Senior Tory and Labour figures this morning said the general election must go ahead as planned on June 8.
Brexit secretary David Davis and shadow foreign secretary Emily Thornberry told the BBC’s Andrew Marr they felt polling day should not be postponed in the wake of the terror attack on London Bridge, which left seven dead and dozens injured.
National election campaigning was suspended on Sunday, but Davis said he felt the suspension would be short and that the country was ‘locked in’ to voting on Thursday, as to extend the campaign would probably require a change in the law.
“I think actually the public would want us to be locked into that,” he added.
“Clearly we want to respect the people injured and killed...but on the other hand the people doing this are doing this because they despise the freedoms we have.
“Those freedoms can be the freedom to go out on a Saturday night or the freedom to cast a vote.”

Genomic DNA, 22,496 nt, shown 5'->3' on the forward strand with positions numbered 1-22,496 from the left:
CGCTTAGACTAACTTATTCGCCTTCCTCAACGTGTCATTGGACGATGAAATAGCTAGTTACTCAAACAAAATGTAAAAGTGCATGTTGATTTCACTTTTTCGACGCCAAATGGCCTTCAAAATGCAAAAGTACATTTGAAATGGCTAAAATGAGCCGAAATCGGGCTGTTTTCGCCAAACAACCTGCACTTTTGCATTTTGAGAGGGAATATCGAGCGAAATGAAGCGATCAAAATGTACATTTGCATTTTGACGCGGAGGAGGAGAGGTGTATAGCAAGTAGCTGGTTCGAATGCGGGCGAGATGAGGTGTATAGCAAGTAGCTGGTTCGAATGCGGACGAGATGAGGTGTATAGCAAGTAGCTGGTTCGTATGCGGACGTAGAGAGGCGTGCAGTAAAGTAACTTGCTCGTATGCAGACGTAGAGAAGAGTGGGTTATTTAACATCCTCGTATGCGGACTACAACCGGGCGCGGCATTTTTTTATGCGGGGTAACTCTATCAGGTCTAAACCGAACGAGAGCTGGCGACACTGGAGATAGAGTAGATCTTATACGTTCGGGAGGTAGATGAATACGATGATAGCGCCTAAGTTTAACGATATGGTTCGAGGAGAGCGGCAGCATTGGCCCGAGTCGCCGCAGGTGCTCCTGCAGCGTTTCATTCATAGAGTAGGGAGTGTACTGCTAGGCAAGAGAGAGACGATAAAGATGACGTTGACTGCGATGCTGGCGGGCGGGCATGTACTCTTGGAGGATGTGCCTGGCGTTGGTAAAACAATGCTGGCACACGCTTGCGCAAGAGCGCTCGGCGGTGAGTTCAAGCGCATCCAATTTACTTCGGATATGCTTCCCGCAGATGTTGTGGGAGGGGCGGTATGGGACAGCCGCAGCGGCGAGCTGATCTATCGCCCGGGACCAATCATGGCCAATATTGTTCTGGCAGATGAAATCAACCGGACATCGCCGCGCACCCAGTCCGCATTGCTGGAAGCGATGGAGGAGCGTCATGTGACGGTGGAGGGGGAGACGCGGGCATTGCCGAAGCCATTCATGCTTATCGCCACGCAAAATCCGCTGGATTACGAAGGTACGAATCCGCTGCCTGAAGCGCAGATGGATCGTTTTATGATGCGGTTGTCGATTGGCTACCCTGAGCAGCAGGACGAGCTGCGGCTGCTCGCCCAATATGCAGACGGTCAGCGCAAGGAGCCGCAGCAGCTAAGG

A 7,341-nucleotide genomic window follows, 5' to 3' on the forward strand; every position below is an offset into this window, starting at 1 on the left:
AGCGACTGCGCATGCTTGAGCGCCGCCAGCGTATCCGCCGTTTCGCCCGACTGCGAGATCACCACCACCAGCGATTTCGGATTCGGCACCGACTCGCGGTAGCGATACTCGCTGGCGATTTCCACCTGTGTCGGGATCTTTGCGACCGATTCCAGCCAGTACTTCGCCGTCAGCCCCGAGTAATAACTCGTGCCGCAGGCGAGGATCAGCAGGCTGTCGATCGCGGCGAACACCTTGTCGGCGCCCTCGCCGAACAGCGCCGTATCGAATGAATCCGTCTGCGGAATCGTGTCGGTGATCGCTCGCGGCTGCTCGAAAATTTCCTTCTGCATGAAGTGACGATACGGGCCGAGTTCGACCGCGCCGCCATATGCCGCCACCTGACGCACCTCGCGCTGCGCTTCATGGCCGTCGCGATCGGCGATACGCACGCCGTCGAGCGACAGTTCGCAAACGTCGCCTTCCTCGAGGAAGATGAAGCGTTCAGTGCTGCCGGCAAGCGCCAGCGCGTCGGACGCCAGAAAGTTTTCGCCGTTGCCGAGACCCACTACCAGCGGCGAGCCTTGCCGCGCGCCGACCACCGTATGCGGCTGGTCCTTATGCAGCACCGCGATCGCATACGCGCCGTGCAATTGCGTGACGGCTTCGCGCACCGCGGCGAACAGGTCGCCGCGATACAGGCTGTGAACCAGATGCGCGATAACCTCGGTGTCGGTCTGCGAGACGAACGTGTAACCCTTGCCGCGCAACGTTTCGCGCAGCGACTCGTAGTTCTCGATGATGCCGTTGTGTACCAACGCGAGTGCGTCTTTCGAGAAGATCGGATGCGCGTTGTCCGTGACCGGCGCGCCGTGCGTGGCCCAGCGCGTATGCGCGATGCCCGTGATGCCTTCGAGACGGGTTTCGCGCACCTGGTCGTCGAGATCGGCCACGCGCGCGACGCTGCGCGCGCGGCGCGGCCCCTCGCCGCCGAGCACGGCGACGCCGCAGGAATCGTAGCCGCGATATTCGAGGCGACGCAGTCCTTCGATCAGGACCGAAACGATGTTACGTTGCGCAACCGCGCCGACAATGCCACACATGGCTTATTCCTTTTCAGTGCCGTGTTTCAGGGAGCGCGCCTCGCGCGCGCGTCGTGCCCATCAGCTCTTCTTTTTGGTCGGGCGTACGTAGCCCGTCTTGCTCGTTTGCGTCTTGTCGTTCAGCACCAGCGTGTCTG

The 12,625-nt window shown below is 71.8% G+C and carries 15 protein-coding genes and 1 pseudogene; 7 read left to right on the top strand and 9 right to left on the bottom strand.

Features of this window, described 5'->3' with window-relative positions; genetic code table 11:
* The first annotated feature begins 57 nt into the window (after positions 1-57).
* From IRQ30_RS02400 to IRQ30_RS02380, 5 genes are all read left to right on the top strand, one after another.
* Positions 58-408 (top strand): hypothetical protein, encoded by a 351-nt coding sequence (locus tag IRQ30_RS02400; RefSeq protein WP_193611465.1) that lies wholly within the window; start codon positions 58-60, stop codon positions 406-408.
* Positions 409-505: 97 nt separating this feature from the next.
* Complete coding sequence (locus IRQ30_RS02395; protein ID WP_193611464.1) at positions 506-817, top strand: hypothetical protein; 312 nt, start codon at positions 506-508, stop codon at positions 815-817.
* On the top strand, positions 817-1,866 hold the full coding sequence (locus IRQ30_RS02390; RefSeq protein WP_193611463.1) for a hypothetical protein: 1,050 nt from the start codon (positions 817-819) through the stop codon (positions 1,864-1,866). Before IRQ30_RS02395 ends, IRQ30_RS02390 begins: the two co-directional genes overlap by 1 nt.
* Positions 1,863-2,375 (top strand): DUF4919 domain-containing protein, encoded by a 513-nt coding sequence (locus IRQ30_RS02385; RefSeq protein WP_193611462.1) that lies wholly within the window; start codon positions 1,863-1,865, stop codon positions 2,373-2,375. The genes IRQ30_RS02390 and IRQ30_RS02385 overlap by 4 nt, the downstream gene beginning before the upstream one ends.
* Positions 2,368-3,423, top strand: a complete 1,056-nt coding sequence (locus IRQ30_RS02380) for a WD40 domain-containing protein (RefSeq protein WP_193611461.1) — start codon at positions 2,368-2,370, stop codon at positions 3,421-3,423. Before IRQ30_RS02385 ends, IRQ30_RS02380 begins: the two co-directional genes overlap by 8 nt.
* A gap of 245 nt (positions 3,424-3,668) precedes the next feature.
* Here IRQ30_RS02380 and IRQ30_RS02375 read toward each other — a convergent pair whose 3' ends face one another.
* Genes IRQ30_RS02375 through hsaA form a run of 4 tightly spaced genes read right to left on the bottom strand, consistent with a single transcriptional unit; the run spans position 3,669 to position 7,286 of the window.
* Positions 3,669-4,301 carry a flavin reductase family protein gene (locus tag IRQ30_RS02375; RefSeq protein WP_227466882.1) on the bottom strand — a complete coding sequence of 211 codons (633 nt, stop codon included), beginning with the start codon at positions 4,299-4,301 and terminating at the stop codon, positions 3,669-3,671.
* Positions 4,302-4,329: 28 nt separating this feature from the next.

Davis said it was too early to say for sure but that the attack could have been an attempt to derail the election campaign.
“Which is all the more reason not to defer, not to deflected and not let this put us off course,” he added.
Labour’s Thornberry echoed his call and said she expected her party to begin campaigning again this evening.
“We think that’s the right balance,” she said.
“We are also acutely aware of the fact that what these murderous people want is to undermine our democracy and values and the very thing we should be doing is continuing with our election.
“We should be urging people in defiance to go out and vote and be involved in this.”
Lib Dem leader Tim Farron said the decision to suspend national campaigning for the day was the right one, but the election must go ahead as planned.
“My thoughts and prayers are with the victims and their families, and I would like to pay tribute to the emergency services for their professional response in such terrible circumstances,” he added.
“The remainder of this campaign must be a collective showing of defiance and pride in our democratic values.”